This letter from Staff Sergeant Matthew Sitton illustrates the lack of thought about the purpose of the war in Afghanistan and the connection between that purpose and the actual prosecution of the war on the part of our politicians and senior military leadership. The situation described by Sergeant Sitton is one in which soldiers are told to carry out missions with no connection to any meaningful understanding of victory.
A major part of the problem is that victory has not been defined with any kind of clarity by either President Bush or President Obama. At best, we have been told that the sacrifices of blood and treasure in the last eleven years have been aimed at preventing terrorists from using Afghanistan as a sanctuary. At worst, we are told that we are trying to build democracy in Afghanistan.
I say that the best case argument is keeping Afghanistan free of terrorist organizations like Al Qaeda because that objective has some tie to the security of American rights. Unfortunately, our leadership has never been clear on what a terrorist is. It is not possible to defeat common nouns with military force. The Muslim Brotherhood, for instance, has been magically transformed from a terrorist organization to a moderate democratic group through the power of wishful thinking alone.
The distinction between the Taliban and non-Taliban elements in Afghanistan has also not been drawn with any clarity. I have yet to see an explanation of how the Taliban may be distinguished from ordinary Pashtun tribal groupings.
I say that the worst case scenario is nation-building because experience has demonstrated that there is nothing we can do to transform Afghanistan into a modern liberal democracy where equality and human rights are respected. We have, after all, been trying since 1946 with no visible signs of success.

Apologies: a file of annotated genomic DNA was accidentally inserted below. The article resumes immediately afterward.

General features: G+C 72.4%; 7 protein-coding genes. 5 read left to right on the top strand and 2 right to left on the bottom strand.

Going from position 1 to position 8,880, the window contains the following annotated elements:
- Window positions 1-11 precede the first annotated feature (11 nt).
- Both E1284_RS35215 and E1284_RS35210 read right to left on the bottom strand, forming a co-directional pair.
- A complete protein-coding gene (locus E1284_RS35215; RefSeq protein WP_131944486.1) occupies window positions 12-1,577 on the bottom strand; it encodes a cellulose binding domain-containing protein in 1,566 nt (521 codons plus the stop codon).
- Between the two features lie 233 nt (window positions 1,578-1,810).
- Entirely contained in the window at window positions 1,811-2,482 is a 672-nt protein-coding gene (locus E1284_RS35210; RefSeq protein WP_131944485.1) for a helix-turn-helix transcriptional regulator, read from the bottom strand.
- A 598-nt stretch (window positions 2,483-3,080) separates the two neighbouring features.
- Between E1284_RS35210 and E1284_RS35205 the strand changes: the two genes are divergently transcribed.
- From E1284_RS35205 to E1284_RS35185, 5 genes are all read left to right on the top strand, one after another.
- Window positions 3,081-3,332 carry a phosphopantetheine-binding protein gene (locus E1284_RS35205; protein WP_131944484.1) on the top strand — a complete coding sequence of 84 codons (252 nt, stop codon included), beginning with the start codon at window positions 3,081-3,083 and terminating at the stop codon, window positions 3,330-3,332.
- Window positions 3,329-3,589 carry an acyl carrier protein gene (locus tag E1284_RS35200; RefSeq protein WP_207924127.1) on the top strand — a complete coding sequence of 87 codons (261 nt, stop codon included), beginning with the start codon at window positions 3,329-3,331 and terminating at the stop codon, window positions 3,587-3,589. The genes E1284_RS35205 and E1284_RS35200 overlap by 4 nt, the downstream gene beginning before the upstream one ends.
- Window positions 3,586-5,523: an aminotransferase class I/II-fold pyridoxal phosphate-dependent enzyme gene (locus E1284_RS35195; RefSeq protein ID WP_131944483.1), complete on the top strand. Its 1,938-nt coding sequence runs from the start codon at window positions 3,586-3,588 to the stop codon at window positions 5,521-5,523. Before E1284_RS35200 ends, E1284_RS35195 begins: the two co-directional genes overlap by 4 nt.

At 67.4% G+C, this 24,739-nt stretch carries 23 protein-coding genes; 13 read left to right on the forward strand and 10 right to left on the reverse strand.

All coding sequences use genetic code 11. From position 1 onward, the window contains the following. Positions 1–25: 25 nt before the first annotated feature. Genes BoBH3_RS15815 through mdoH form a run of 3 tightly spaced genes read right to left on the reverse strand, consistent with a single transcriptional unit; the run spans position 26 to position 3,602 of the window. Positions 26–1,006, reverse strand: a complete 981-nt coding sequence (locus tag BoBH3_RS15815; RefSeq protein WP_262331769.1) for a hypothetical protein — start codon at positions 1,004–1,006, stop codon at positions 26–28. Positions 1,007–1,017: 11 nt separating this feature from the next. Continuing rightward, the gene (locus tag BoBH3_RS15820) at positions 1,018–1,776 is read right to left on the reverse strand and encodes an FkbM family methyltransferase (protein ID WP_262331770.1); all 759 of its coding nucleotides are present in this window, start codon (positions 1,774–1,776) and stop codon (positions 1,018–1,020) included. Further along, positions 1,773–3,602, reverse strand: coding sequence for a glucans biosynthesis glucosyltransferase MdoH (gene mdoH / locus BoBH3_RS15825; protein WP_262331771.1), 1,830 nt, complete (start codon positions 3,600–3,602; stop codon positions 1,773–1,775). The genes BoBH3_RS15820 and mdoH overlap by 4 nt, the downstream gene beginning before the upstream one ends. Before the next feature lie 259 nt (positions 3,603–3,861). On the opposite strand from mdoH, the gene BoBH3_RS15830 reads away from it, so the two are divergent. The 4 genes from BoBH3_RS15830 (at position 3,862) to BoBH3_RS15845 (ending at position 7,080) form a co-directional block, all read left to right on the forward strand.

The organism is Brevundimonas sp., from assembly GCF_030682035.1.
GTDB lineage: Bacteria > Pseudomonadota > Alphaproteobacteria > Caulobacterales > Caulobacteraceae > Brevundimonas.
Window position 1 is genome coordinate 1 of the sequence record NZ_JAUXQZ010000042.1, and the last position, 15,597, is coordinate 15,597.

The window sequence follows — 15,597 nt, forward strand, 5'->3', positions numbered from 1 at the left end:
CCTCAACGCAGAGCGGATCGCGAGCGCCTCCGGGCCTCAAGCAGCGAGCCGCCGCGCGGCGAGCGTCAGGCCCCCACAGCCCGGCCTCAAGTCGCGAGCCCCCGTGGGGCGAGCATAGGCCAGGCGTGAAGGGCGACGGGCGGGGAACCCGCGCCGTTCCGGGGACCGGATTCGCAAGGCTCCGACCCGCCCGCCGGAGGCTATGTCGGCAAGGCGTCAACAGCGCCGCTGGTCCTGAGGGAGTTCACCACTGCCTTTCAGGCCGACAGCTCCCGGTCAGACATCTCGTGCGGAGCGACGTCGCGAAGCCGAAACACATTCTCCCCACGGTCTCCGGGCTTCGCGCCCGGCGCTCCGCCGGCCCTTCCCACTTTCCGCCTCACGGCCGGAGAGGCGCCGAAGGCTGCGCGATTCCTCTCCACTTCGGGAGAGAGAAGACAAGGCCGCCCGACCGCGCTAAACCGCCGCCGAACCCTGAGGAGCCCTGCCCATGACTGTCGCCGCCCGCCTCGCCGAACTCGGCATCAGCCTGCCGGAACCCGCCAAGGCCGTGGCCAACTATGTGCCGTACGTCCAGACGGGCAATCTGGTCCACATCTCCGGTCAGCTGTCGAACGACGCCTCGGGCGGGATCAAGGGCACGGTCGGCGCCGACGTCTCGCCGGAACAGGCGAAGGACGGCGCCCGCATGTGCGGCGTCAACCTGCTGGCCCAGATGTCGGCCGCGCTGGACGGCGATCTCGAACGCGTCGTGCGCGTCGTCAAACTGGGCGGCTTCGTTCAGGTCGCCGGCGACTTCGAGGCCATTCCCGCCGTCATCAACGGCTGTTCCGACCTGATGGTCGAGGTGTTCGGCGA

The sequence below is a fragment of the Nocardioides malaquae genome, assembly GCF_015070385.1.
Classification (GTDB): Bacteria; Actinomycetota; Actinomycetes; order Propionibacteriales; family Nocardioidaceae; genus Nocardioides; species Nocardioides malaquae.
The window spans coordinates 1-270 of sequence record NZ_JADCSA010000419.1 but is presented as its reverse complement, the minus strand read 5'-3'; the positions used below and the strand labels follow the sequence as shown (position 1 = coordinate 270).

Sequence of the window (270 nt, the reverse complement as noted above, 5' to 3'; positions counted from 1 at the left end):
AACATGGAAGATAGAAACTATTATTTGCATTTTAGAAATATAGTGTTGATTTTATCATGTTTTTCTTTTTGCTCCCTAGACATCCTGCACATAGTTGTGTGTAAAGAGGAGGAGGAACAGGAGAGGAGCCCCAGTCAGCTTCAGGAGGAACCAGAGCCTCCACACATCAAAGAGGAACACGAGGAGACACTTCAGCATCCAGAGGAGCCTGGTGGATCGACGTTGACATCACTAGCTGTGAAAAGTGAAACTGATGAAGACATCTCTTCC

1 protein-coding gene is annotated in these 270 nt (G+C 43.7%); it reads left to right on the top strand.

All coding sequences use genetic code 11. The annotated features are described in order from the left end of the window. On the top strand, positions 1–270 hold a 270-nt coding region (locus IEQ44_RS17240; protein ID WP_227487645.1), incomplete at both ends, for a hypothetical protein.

We don't have a clear definition of the end or victory; it is no surprise that we also lack a clear conception of the proper means. Lacking a clear plan, our leadership instead employs tactics with no rational purpose. Sergeant Sitton and his fellow soldiers were told to go on two patrols a day. No one in his chain of command could tell him how walking through the same minefields again and again brought victory closer. It was simply what the brigade commander decreed.
When a flood soaked the forward operating base of Sergeant Sitton's platoon, including the latrine, he and his comrades were left to soak in their own waste. No matter--two patrols a day, bathed in your own filth, for no apparent reason, was still the order of the day.
Sergeant Sitton will no longer be conducting meaningless walks through fields full of explosives. He was killed on August 2nd, 2012, in a walk through a minefield that was mandated by someone issuing edicts from echelons above reality. He was on his third tour of duty in Afghanistan.
I can't see that either presidential candidate has given any serious thought about what is to be done in Afghanistan. Our soldiers, sailors, marines, and airmen deserve better; they deserve a political leadership that will not send them into harm's way without making a rational connection between ends and means. They also deserve a senior military leadership that does not agonize about how to best conduct sensitivity training while allowing our soldiers to soak in their own waste in between dangerous and purposeless walks through fields filled with explosives.